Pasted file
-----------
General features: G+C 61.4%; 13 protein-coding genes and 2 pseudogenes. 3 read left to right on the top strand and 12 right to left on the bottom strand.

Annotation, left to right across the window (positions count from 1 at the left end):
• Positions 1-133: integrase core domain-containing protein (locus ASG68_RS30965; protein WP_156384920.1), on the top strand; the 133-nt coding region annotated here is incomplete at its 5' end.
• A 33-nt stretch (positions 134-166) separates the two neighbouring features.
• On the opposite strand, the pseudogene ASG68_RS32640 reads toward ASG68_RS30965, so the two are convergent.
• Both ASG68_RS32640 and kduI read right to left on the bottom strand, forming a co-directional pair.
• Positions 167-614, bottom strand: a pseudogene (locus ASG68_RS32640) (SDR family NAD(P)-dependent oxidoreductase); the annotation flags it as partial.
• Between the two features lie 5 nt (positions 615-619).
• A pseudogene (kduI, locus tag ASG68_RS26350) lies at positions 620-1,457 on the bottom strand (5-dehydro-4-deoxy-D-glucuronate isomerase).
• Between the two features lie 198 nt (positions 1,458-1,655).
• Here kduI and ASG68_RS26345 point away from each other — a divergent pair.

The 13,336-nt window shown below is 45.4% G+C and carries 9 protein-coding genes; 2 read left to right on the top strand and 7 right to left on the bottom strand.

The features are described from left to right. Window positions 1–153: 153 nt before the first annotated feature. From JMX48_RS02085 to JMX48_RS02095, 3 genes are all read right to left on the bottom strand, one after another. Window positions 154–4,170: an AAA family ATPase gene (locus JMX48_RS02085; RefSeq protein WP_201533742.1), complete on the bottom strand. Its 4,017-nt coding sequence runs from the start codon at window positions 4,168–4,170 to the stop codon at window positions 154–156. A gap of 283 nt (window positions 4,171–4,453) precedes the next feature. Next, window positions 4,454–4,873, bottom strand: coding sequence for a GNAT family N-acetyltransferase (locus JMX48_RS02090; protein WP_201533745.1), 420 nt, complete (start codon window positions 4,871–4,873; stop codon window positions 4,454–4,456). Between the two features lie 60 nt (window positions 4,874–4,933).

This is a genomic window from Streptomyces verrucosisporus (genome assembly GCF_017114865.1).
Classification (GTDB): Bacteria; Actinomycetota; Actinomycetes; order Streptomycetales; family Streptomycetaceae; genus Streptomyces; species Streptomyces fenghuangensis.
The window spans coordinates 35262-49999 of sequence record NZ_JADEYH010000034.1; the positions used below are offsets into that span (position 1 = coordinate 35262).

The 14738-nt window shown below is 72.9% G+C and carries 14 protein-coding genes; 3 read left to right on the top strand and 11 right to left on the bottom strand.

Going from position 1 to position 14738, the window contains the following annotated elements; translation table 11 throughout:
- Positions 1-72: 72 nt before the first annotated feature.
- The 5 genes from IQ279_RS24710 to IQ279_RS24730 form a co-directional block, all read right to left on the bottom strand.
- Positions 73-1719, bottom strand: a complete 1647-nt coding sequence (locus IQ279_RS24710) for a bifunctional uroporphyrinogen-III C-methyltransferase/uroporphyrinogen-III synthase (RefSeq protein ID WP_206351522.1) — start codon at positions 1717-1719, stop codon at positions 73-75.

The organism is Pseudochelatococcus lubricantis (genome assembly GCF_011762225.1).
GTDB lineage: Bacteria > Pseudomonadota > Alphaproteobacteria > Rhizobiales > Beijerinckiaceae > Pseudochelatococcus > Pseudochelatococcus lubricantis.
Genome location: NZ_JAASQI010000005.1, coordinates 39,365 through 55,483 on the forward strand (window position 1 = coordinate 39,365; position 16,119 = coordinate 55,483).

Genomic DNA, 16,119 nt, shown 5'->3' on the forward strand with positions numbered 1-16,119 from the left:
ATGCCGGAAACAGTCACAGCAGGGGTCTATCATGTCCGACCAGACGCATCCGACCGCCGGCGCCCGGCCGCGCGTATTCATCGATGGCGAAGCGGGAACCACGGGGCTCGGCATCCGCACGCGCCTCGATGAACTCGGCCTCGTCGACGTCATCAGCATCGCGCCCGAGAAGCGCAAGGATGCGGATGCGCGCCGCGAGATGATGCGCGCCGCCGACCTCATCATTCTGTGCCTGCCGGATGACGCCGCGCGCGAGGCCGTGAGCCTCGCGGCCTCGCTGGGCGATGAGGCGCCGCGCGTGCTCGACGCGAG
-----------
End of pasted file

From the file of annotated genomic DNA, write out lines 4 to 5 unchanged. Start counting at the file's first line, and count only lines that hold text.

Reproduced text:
• A 33-nt stretch (positions 134-166) separates the two neighbouring features.
• On the opposite strand, the pseudogene ASG68_RS32640 reads toward ASG68_RS30965, so the two are convergent.